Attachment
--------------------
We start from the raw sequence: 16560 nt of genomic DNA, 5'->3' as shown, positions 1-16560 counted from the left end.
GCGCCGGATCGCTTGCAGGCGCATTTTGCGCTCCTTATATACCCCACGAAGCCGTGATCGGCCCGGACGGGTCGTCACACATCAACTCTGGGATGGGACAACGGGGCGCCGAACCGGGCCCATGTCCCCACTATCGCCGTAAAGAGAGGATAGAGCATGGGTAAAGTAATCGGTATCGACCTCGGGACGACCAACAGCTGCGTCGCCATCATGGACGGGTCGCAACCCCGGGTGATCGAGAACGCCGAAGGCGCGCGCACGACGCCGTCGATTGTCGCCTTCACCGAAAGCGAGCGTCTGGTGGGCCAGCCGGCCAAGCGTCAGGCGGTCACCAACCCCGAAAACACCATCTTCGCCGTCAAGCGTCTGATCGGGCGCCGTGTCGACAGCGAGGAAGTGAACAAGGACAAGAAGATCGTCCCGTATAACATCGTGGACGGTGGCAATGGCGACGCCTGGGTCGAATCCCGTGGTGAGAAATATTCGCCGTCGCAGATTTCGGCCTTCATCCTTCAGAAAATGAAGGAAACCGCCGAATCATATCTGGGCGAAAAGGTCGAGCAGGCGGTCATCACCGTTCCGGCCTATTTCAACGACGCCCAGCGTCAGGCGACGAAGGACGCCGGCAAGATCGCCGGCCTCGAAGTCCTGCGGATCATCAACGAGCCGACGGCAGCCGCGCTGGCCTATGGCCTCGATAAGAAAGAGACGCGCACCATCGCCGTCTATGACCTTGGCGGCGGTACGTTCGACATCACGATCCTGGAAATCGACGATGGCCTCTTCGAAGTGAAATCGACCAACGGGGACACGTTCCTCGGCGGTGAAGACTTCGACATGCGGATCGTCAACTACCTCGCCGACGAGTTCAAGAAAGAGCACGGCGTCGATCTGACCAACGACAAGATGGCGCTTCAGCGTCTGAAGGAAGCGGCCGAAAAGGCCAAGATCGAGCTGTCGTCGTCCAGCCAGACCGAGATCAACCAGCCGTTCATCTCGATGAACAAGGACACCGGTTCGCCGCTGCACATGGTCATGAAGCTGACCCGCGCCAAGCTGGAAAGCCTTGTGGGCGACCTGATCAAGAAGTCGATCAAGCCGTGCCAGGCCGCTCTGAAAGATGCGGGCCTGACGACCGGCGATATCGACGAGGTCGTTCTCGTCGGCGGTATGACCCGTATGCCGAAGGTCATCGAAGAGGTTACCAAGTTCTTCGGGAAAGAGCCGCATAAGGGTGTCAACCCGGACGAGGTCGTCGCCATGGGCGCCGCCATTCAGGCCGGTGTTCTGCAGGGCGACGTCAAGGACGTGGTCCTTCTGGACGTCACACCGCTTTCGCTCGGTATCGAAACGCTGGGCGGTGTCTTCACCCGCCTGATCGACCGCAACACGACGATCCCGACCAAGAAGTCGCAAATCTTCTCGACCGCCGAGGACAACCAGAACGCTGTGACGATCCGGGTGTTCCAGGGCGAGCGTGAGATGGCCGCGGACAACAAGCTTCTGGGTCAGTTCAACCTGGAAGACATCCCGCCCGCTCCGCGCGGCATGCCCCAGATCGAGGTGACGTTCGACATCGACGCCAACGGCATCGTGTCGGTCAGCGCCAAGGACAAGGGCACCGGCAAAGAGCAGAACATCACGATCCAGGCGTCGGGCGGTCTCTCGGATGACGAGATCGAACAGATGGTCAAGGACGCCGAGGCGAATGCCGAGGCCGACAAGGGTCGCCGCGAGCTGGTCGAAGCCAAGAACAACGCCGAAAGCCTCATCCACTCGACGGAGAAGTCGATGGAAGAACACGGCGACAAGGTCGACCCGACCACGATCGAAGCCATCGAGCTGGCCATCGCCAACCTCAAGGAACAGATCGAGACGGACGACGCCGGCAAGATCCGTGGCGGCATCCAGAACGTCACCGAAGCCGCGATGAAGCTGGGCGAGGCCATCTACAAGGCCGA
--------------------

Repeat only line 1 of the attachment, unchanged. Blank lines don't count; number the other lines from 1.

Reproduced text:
We start from the raw sequence: 16560 nt of genomic DNA, 5'->3' as shown, positions 1-16560 counted from the left end.